For the past year, Rebecca Dickinson and Sherry Draper had spearheaded the gathering of professional designers and creative types to fill the club. And the tables reflected just how different each creator’s interpretation was. Sure, there were Holiday Warehouse’s “Spring Waltz” and Donna Bailey‘s “Here Comes Easter To Texas” that cashed in on the upcoming spring and Easter.

Here Comes Easter To Texas

Spring Waltz

And Susan Loveless managed to blend her new line of Spa 1421 at her table with the approval of her mother Betty Stripling.

Poker and Gun Barrel City

Deep in the Heart

This Ain’t My First Rodeo

Trains Across Texas

Still others embraced the Lone Star feel with everything from Paula Austell‘s and Sarah Losinger‘s “Trains Across Texas,” Peggy Shuman‘s “Poker At Gun Barrel City,” Barbara Kutz‘s “This Ain’t My First Rodeo,” Barbara Barndt‘s, Michelle Hefner‘s and Molly Meyer‘s “Deep In The Heart,” Laura Williamson‘s and Lugay Wills‘ “All My Exes Live In Texas” to Carolyn Tayne‘s and Betty Verplan‘s “Daughters of the Republic of Texas…125 Years of Preserving Texas History.”

Mary Anne Preston’s copy of the Texas Declaration of Independence

And speaking of Texas history, new club member Mary Anne Preston, who was the great-great-granddaughter of Texas legend Jesse Grimes, shared family memorabilia including a copy of the original handwritten Texas Declaration of Independence.

After checking out all the tables and enjoying flutes of champagne, the guests headed to the ballroom for lunch and entertainment by Dan Tanner.

Since a picture is worth a thousand words, let the photos of the tables tell how the Northwood Woman’s Club raises funds for Friends of Wednesday’s Child, Genesis Women’s Shelter And Support, North Dallas Shared Ministries, Our Friends Place, Promise House and Shared Housing Center Inc. Check the designs at MySweetCharity Photo Gallery.

MySweetCharity Photo Gallery Alert: Northwood Woman’s Club’s Dine By Design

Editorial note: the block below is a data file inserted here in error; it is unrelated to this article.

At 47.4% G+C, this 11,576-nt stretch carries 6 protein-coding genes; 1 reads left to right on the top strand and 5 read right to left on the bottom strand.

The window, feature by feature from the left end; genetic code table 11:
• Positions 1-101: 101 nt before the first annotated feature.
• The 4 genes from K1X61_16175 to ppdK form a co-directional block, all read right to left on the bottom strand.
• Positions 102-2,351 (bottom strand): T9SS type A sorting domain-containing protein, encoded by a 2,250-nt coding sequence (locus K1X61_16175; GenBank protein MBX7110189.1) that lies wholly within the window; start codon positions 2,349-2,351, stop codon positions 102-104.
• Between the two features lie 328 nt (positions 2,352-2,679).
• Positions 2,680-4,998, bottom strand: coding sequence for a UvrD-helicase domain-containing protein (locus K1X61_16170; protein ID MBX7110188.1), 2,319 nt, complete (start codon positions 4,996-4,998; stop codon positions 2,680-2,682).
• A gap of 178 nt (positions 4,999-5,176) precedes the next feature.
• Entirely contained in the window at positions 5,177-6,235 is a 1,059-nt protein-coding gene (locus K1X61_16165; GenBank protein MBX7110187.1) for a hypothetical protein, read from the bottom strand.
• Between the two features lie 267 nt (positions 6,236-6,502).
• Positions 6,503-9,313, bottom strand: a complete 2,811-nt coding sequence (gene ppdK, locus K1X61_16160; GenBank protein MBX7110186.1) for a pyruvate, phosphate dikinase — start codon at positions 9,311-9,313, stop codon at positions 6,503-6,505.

Those Northwood Woman’s Club gals once again filled Bent Tree Country Club with dozens and dozens of decked-out table settings for its annual Dine By Design on Tuesday, February 28. This year’s theme of “Waltz Across Texas” was true food for thought with tables ranging from spring whimsical to another just chugging along.

Spring Waltz

Trains Across Texas

While the post is being prepared, check out the tables at MySweetCharity Photo Gallery.

Dallas Museum Of Art Became A 21st Century “Shaken, Style, Stirred” Speakeasy For 1,200 Femme Fatale Flappers And Dapper Dandies

The Dallas Museum of Art‘s current exhibition “Shaken, Styled, Stirred: The Art Of The Cocktail” provided the inspiration for more than a thousand guests to turn back the clocks on Saturday, February 4, to the Prohibition era. That’s when the right password provided access to the hottest speakeasy in town with music, dancing and naughty adult libations. Luckily, Prohibition is long gone, but the Hamon Atrium was as hot as a jazz baby. Here’s a report from the field:

The Dallas Museum of Art was transformed into a Prohibition-style speakeasy on Saturday, February 4, in celebration of the exhibition “Shaken, Styled, Stirred: The Art of the Cocktail,” an exhibition of cocktail ware from the late 19th century through present day.

Speakeasy in the Hamon Atrium*